- The Washington Times - Monday, June 23, 2003

BURLINGTON, Vt. (AP) — Democratic presidential hopeful Howard Dean sought to redefine and broaden his liberal, antiwar campaign in formally announcing his candidacy yesterday, telling disenchanted American voters they “have the power” to oust President Bush and rid Washington of special interests.

With at least 2,500 supporters crammed into a brick-lined town square, the steeple of a Unitarian church behind him, the former Vermont governor pledged to speak “for a new American century and a new generation of Americans.”

Mr. Dean pledged to fight conservative Republicans, docile Democrats and the rest of the Washington establishment — all of whom he holds responsible for turning Americans away from the political system.

“You have the power to take our country back,” he shouted. “You have the power. You have the power. You have the power.”

He accused Mr. Bush of dividing Americans, creating a “chain of insurmountable debt” and promoting tax cuts “designed to destroy Social Security, Medicare, our public schools and our public services through starvation and privatization.”

The president’s foreign policies, Mr. Dean argued, have alienated allies much like the ancient Roman empire once did.

“Every American president must and will take up arms in the defense of our nation. It is a solemn oath that cannot and will not be compromised,” said Mr. Dean, knowing he faces questions about his lack of foreign-policy experience.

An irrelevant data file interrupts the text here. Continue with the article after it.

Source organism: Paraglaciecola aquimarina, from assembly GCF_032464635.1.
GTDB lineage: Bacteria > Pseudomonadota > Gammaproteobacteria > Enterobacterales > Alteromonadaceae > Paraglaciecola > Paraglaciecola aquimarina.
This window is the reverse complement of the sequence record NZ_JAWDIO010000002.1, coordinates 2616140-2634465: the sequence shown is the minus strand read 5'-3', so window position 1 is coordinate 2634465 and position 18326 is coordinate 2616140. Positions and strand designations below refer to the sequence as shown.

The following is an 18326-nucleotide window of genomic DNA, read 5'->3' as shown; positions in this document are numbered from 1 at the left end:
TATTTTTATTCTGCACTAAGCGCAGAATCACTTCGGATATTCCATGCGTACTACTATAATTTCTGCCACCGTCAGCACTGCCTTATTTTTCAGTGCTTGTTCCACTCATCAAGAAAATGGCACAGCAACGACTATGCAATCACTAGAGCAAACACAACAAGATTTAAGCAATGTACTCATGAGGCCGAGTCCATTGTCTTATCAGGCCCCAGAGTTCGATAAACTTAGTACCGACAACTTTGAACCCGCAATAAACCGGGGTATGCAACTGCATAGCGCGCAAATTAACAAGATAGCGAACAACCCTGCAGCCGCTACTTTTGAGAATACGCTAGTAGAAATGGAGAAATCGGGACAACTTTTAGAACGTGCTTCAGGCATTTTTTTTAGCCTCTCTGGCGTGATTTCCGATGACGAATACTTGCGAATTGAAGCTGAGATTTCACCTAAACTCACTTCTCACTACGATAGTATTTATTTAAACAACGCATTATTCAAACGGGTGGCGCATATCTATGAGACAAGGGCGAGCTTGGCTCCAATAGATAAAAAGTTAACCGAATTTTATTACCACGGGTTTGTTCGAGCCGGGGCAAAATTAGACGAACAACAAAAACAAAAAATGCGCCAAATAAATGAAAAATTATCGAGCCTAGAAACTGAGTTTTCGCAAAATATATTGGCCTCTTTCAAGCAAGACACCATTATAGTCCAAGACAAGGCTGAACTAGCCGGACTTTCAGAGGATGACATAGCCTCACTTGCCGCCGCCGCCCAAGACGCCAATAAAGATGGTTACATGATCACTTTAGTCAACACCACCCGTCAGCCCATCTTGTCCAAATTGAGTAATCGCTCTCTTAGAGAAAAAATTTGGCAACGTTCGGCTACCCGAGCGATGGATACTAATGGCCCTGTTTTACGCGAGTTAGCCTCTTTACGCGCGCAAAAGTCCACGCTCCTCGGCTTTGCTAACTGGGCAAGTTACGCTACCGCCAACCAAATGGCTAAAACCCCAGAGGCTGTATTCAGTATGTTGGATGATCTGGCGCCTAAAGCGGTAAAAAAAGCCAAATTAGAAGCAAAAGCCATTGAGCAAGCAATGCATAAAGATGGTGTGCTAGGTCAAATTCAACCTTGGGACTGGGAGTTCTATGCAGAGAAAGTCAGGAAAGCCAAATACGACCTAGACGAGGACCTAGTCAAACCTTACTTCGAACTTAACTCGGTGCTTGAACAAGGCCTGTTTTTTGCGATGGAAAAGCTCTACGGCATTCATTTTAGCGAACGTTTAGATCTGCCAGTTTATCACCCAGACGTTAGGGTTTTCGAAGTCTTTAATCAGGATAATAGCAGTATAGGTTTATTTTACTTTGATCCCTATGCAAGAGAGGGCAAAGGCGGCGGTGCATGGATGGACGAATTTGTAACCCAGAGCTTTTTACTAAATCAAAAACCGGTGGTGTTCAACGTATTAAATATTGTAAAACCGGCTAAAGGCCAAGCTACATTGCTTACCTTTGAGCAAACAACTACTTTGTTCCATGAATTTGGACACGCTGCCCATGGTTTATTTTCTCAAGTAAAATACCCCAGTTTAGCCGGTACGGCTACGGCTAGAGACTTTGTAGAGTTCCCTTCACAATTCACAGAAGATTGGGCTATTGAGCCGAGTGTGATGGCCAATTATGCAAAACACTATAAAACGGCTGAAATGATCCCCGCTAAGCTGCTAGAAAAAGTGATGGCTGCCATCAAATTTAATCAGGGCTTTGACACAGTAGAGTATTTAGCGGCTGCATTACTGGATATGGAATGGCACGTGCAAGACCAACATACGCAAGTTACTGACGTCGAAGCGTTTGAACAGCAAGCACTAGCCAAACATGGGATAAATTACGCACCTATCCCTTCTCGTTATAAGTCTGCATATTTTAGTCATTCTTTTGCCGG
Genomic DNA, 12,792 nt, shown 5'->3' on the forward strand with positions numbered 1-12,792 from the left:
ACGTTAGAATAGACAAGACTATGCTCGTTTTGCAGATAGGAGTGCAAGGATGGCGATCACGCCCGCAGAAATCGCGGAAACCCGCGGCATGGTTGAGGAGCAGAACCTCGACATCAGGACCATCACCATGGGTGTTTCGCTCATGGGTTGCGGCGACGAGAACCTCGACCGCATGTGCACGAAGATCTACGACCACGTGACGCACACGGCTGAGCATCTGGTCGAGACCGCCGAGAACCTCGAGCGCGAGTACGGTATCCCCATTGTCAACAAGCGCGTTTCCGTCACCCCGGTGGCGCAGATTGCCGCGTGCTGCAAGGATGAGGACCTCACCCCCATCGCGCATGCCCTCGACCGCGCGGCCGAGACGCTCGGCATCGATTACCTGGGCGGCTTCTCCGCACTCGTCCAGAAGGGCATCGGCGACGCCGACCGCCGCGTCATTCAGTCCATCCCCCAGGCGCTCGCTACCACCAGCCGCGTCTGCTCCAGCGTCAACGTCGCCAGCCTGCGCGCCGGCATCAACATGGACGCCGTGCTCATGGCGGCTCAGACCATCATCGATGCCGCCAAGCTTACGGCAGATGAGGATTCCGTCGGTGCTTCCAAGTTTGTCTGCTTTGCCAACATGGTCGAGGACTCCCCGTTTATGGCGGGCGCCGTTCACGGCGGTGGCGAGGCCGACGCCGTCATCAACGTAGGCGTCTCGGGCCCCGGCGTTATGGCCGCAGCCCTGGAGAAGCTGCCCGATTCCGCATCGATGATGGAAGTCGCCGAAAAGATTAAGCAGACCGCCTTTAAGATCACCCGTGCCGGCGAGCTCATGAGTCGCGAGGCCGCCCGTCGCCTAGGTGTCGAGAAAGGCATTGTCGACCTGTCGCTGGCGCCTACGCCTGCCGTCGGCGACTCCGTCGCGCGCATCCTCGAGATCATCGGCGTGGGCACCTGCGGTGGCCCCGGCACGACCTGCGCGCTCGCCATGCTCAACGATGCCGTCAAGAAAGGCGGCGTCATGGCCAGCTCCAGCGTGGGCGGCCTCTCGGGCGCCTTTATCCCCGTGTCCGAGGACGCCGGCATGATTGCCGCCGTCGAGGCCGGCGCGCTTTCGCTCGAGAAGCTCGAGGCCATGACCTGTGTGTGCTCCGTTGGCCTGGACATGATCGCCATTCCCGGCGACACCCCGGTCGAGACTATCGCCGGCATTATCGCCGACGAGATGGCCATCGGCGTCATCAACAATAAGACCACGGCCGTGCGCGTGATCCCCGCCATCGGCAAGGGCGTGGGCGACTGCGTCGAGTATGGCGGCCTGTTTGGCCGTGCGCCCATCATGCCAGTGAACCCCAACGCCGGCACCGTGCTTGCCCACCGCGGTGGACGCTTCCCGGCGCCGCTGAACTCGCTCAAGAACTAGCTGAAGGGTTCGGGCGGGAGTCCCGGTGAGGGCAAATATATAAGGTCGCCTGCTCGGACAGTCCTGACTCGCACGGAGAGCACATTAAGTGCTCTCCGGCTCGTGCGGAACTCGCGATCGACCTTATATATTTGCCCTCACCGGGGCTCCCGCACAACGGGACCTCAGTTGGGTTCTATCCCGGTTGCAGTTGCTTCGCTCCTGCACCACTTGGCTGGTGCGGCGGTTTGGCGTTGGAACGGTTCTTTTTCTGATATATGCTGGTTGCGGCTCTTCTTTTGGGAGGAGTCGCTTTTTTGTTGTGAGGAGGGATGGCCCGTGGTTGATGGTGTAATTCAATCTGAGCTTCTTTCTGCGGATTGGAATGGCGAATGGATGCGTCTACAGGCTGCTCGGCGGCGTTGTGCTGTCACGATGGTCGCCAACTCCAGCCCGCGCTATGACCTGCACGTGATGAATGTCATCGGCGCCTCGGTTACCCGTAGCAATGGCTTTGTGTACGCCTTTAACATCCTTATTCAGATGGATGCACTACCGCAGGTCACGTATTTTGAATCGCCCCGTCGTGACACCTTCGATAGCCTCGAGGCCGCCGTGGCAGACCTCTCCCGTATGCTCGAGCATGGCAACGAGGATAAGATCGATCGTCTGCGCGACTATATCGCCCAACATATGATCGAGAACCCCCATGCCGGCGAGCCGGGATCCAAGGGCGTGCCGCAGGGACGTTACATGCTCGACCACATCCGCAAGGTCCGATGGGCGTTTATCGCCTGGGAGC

“But there is a fundamental difference between the defense of our nation and the doctrine of pre-emptive war espoused by this administration,” Mr. Dean said. “The president’s group of narrow-minded ideological advisers are undermining our nation’s greatness in the world.”

Mr. Dean, 54, a 20-year veteran of Vermont politics, actually began his campaign months ago. But he staged a formal announcement to draw attention and money to his long-shot bid.

The nine Democratic candidates are in a race for cash before the second fund-raising quarter closes June 30. Mr. Dean is expected to raise at least $4 million by the deadline, a jump from the $2.6 million he collected in the first quarter, a senior campaign official said.

Mr. Dean is airing the first political ads of the 2004 campaign, spending $300,000 in Iowa through July 2. Supporters were urged through e-mail last week to help pay for the TV time.

A former governor in a race dominated by congressional Democrats, Mr. Dean has gotten off to a surprisingly strong start despite a lack of money and meager support from party insiders.

The liberal tag defies his record in Vermont, where Mr. Dean was known as a centrist, pro-business governor for 12 years.

He battled Democrats to restrain spending and balance the state budget, even pushing for cuts in human-services programs such as benefits for the aged, blind and disabled.

He nominated tough-on-crime judges, most of them former prosecutors. And he imposed work requirements on welfare recipients well before Congress and former President Bill Clinton did.

As governor, some of his strongest supporters were Republican leaders of the business community. Difficult to label, Mr. Dean once called himself “an odd kind of Democrat.”

The physician-turned-politician once intended to make health care and children’s issues the cornerstones of his campaign, but then came the war and his introduction to a disenchanted electorate. His cause changed, Mr. Dean said.

“Everywhere I go, people are asking fundamental questions: Who can we trust?” he said.

Polls place Mr. Dean among the top three candidates in Iowa and New Hampshire, where the first votes for the Democratic nomination will be cast. He lags in nationwide polls.

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